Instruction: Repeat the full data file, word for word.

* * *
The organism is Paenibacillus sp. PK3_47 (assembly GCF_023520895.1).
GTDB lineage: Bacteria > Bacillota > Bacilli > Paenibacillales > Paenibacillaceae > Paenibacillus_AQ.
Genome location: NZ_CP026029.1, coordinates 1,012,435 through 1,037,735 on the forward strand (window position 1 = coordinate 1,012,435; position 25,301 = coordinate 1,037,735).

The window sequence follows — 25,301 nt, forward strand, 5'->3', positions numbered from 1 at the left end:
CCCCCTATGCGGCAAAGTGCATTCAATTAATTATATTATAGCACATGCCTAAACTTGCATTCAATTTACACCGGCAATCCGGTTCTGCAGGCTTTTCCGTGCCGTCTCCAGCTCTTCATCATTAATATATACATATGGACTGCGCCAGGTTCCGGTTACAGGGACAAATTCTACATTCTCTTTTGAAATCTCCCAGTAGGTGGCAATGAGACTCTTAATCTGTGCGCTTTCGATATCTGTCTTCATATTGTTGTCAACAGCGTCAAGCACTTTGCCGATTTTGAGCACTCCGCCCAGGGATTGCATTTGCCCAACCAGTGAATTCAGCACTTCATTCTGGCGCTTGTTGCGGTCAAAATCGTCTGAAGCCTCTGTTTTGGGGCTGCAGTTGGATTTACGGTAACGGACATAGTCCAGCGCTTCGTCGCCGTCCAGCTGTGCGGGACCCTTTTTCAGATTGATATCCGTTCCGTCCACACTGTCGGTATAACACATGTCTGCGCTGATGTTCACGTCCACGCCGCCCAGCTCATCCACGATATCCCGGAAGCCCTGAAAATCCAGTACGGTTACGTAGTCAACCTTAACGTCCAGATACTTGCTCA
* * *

The organism is Paenibacillus sp. PK3_47 (assembly GCF_023520895.1).
GTDB lineage: Bacteria > Bacillota > Bacilli > Paenibacillales > Paenibacillaceae > Paenibacillus_AQ.
Genome location: NZ_CP026029.1, coordinates 1,012,435 through 1,037,735 on the forward strand (window position 1 = coordinate 1,012,435; position 25,301 = coordinate 1,037,735).

The window sequence follows — 25,301 nt, forward strand, 5'->3', positions numbered from 1 at the left end:
CCCCCTATGCGGCAAAGTGCATTCAATTAATTATATTATAGCACATGCCTAAACTTGCATTCAATTTACACCGGCAATCCGGTTCTGCAGGCTTTTCCGTGCCGTCTCCAGCTCTTCATCATTAATATATACATATGGACTGCGCCAGGTTCCGGTTACAGGGACAAATTCTACATTCTCTTTTGAAATCTCCCAGTAGGTGGCAATGAGACTCTTAATCTGTGCGCTTTCGATATCTGTCTTCATATTGTTGTCAACAGCGTCAAGCACTTTGCCGATTTTGAGCACTCCGCCCAGGGATTGCATTTGCCCAACCAGTGAATTCAGCACTTCATTCTGGCGCTTGTTGCGGTCAAAATCGTCTGAAGCCTCTGTTTTGGGGCTGCAGTTGGATTTACGGTAACGGACATAGTCCAGCGCTTCGTCGCCGTCCAGCTGTGCGGGACCCTTTTTCAGATTGATATCCGTTCCGTCCACACTGTCGGTATAACACATGTCTGCGCTGATGTTCACGTCCACGCCGCCCAGCTCATCCACGATATCCCGGAAGCCCTGAAAATCCAGTACGGTTACGTAGTCAACCTTAACGTCCAGATACTTGCTCA